This is one of the most amazing collections of Klimt in the world and you will have ample time to explore the exhibition.  Afterward, you might want to hop on the Ring Tram with your guide to take the short journey around the historic Ring that encircles Vienna. You’ll see all the most important buildings and monuments of the city in this one journey.

Later your guide will take you to the Naschmarkt, not far from your hotel, for a glimpse into one of the best markets in Vienna. This market dates to the 16th century and now features a huge array of food, from fresh fruits and vegetables, to spices, bread and pastries. There are also several small restaurants featuring different cuisines — the perfect place to stop for an afternoon respite.

Tonight you’ll have dinner at Plachutta bei Oper. You can walk here easily from your hotel and your concierge will give you directions.  From here, it’s a very short walk to the Musikverein for a Mozart concert.

Stay: Sans Souci

Day 10: Vienna

Enjoy your day at leisure. 

Today you have tickets on the Schönbrunn Classic Pass. Your Classic Pass includes the Grand Tour (with audio guide) and admission to the Privy Garden, the Orangerie Garden, the Maze and the Gloriette.

Tonight you have tickets to the Spanish Riding School performance. This is an easy walk from your hotel and your concierge can give you directions. Later, you’ll dine at Zum Schwarzen Kameel (Black Camel). You can walk here easily from the Spanish Riding School.

Stay: Sans Souci

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Day 11: Vienna to Budapest

Today your driver will meet you at the hotel will transfer you to the train station for your departing train. First class tickets are included.

Upon arrival into Budapest, you will be met by your driver and assistant for your transfer to your deluxe hotel in the city center.  They will meet you directly on the platform. 

On the way to the hotel, you will pass by sights of historical significance, including St. Stephen’s Basilica, a cross between Neo-Classical and Renaissance-style architecture completed in the late 19th century and one of Budapest’s noteworthy landmarks.

Over the centuries, Budapest flourished as a crossroads where East meets West in the heart of Europe. Ancient cultures, such as the Magyars, the Mongols, and the Turks, have all left an indelible mark on this magical city. Buda and Pest, separated by the Danube River, are characterized by an assortment of monuments, elegant streets, wine taverns, coffee houses, and Turkish baths.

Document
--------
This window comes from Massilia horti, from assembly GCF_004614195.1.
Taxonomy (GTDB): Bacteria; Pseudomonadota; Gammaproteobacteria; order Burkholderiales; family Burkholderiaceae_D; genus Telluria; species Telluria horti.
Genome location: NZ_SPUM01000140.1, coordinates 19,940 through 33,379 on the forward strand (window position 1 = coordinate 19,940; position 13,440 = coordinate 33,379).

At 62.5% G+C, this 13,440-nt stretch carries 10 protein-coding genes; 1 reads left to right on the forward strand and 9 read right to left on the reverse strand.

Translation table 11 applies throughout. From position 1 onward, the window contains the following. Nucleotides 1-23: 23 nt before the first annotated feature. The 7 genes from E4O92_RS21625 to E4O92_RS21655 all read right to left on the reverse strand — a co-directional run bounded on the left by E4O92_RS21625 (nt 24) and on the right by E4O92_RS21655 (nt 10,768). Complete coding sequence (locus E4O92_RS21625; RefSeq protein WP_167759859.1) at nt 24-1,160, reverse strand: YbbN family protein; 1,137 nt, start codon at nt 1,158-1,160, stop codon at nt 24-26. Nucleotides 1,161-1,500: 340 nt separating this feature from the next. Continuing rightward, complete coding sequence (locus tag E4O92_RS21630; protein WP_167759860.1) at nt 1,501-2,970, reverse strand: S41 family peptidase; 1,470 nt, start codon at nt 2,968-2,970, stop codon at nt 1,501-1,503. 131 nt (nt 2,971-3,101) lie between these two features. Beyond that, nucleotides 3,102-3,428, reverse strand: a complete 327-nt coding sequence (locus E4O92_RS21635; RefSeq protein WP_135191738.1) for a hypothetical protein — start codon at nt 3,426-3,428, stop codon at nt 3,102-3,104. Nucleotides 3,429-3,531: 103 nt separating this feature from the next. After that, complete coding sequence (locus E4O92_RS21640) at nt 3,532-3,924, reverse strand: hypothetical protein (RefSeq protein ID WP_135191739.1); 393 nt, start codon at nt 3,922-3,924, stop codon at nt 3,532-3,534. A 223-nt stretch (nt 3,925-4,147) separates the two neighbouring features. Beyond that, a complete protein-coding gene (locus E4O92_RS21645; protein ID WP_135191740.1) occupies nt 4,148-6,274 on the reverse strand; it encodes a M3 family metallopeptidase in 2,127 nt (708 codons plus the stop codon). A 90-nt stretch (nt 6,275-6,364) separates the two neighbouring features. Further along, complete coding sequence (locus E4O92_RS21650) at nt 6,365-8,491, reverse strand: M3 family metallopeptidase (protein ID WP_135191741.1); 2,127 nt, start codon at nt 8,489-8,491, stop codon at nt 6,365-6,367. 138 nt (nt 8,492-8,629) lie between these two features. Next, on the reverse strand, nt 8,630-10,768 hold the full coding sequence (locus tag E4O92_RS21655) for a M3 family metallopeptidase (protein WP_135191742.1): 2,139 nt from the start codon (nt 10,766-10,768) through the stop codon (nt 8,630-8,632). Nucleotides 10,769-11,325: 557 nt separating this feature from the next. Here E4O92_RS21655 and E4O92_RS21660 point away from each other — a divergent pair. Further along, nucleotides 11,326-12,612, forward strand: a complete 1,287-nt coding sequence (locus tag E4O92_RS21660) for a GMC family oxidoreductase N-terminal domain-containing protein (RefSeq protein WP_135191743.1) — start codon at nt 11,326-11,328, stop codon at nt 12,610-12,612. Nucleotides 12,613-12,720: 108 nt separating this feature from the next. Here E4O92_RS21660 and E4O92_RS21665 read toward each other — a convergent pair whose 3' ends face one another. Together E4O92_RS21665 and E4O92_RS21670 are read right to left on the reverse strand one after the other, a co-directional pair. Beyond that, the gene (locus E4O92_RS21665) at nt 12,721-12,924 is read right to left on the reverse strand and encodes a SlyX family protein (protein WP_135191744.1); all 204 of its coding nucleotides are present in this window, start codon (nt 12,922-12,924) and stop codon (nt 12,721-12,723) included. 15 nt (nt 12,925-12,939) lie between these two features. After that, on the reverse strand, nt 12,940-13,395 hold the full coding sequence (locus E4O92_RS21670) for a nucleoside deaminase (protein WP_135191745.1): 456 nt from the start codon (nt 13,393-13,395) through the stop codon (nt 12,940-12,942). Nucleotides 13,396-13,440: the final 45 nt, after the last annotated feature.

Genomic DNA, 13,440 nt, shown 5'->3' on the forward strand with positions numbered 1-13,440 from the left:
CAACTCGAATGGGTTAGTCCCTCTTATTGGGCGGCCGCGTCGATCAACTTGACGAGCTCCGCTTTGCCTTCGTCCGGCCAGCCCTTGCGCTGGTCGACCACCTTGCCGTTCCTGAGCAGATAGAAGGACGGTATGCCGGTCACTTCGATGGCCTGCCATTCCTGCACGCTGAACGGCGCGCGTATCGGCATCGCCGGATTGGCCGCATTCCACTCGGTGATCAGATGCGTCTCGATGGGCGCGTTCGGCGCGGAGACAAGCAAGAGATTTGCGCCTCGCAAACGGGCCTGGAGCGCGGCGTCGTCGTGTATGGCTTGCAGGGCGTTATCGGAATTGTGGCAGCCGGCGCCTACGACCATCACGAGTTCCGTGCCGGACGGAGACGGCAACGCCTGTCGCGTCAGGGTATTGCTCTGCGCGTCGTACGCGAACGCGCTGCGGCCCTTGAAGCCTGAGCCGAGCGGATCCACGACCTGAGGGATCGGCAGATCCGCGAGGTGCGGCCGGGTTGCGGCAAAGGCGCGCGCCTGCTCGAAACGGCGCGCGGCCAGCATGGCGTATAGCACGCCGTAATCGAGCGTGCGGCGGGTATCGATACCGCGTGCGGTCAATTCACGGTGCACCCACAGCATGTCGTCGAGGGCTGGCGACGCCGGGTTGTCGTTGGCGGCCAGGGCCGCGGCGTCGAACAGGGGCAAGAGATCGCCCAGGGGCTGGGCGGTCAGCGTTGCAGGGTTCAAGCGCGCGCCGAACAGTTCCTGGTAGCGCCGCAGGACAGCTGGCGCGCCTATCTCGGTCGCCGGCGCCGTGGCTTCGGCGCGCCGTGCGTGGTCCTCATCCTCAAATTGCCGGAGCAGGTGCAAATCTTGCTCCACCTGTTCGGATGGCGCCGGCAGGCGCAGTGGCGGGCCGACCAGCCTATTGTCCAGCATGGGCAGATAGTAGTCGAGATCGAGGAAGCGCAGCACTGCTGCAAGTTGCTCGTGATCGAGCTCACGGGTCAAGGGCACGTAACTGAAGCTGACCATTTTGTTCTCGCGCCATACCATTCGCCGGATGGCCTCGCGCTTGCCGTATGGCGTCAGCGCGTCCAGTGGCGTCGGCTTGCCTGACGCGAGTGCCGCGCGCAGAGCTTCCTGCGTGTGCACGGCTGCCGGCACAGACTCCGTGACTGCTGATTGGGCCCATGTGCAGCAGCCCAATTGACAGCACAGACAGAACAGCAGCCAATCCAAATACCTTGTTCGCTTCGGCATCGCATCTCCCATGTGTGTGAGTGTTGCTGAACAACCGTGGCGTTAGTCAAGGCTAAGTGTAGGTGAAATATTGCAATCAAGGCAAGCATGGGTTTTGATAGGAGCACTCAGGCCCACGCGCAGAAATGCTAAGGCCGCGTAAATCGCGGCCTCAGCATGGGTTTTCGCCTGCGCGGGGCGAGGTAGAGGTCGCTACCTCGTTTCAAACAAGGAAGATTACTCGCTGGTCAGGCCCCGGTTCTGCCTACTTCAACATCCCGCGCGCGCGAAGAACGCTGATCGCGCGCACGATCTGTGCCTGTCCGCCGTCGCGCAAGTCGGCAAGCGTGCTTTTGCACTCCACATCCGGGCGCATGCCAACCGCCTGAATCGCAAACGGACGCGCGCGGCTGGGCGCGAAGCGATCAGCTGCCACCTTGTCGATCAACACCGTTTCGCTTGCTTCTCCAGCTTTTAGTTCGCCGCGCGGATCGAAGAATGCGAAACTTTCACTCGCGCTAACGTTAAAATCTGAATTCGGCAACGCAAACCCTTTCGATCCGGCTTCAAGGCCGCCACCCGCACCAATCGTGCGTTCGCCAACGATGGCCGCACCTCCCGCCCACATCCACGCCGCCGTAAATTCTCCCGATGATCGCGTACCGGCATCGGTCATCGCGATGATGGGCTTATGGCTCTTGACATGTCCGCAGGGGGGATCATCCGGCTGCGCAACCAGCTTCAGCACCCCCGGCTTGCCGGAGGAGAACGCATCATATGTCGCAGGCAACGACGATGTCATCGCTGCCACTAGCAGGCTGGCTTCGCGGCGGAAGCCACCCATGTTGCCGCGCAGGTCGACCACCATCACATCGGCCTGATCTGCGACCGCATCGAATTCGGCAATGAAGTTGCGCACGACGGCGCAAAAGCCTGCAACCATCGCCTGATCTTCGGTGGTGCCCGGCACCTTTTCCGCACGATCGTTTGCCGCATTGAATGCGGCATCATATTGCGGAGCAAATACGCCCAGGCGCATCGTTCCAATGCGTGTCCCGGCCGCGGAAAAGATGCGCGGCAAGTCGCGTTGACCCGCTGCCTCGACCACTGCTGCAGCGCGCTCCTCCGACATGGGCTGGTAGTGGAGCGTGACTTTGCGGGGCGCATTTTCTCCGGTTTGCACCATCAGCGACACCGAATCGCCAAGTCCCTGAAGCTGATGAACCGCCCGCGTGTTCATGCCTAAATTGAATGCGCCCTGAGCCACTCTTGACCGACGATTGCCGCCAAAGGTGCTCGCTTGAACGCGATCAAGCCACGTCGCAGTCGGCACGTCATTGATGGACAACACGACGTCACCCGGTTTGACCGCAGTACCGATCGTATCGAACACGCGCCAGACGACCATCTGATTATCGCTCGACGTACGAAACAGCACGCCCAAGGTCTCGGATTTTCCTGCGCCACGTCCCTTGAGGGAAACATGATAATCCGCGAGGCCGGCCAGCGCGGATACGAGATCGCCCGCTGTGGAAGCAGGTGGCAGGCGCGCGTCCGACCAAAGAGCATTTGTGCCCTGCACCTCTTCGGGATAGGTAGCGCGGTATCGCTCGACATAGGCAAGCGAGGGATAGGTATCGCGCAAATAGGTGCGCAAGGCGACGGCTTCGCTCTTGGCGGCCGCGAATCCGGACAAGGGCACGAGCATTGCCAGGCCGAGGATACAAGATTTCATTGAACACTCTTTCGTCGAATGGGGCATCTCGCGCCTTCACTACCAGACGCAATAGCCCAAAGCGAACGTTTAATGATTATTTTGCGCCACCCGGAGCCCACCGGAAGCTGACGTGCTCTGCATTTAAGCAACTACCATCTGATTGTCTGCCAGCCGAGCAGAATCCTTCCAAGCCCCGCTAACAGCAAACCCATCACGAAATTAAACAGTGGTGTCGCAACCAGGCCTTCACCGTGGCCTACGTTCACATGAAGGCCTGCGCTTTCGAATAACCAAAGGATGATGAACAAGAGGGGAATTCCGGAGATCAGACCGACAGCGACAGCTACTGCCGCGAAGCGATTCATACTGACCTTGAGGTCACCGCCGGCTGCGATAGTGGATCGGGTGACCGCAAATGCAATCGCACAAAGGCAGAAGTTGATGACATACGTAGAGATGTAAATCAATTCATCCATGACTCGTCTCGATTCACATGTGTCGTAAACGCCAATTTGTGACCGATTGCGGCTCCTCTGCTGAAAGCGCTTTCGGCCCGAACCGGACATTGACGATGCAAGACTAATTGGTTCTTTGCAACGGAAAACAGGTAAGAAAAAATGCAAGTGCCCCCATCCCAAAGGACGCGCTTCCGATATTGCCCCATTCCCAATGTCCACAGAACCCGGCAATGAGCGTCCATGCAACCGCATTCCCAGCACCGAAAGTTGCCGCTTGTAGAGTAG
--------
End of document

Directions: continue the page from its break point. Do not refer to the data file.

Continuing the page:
Stay: Aria

Day 12: Budapest

Enjoy a morning at your leisure. Today, meet your guide in the afternoon to have a walking exploration of Pest, the bustling side of Budapest where your hotel is located. 

As you walk today, you will see Andrassy Boulevard. Driving this beautiful boulevard will give you a glimpse into the stunning architecture that Budapest is known for, especially the beautiful art nouveau buildings that have been preserved.   Your guide will take you to some of her favorite spots for the most gorgeous art nouveau architecture, including the tiny and private Art Nouveau Museum and coffee house.

Today you’ll visit the House of Terror near the State Opera House which used to be the headquarters of the Arrow Cross Fascist Association prior to World War II.  After World War II, the building was used as the Communist Party Headquarters, and was used by both organizations as one of the most notorious prisons in Hungary. Today it’s an exhibit about life under fascism in Hungary.  It’s a graphic and powerful reminder of the brutality of the regime.

Stay: Aria

Day 13: Budapest

Meet your guide and driver in the morning.  Begin with a visit to the Budapest Market Hall. Built in the 19th century, the covered market boasts soaring metal columns, high walkways and beautiful produce shops. More than being a place where one can purchase some handcrafted and typical Hungarian souvenirs, it’s a market where locals go to purchase their produce and meats — a meeting place for many and a place where you can enjoy authentic local flavor. 

Afterward, head across the river to the other side of the city – the hilly and green Buda side.  First head up to Gellert Hill for sweeping views of the city.  Just a short walk down the hill, we recommend taking a quick look at the fascinating Cave Church.  This holy grotto was forced to close during the Communist era but reopened in 1989. 

Afterward, head to the castle district anchored by Buda’s historic Royal Palace, the former Hapsburg palace during the 19-century and rebuilt in the Neo-Classical style after it was destroyed during World War II.  A stroll through the castle area, known as Varhegy, will take you to the Fisherman’s Bastion for the most impressive views over Pest, across the Danube.  Here you’ll see the Matyas Church, a Neo-Gothic reconstruction dating from 1874 and in which many organ and choral concerts can be heard. The entire cobble-stoned area, lined with cafés and small shops, is perfect for spending the remaining afternoon if you like.

Stay: Aria

Day 14: Depart Budapest

Today your private driver will meet you in the lobby of your hotel for your transfer to the airport to catch your flight onward.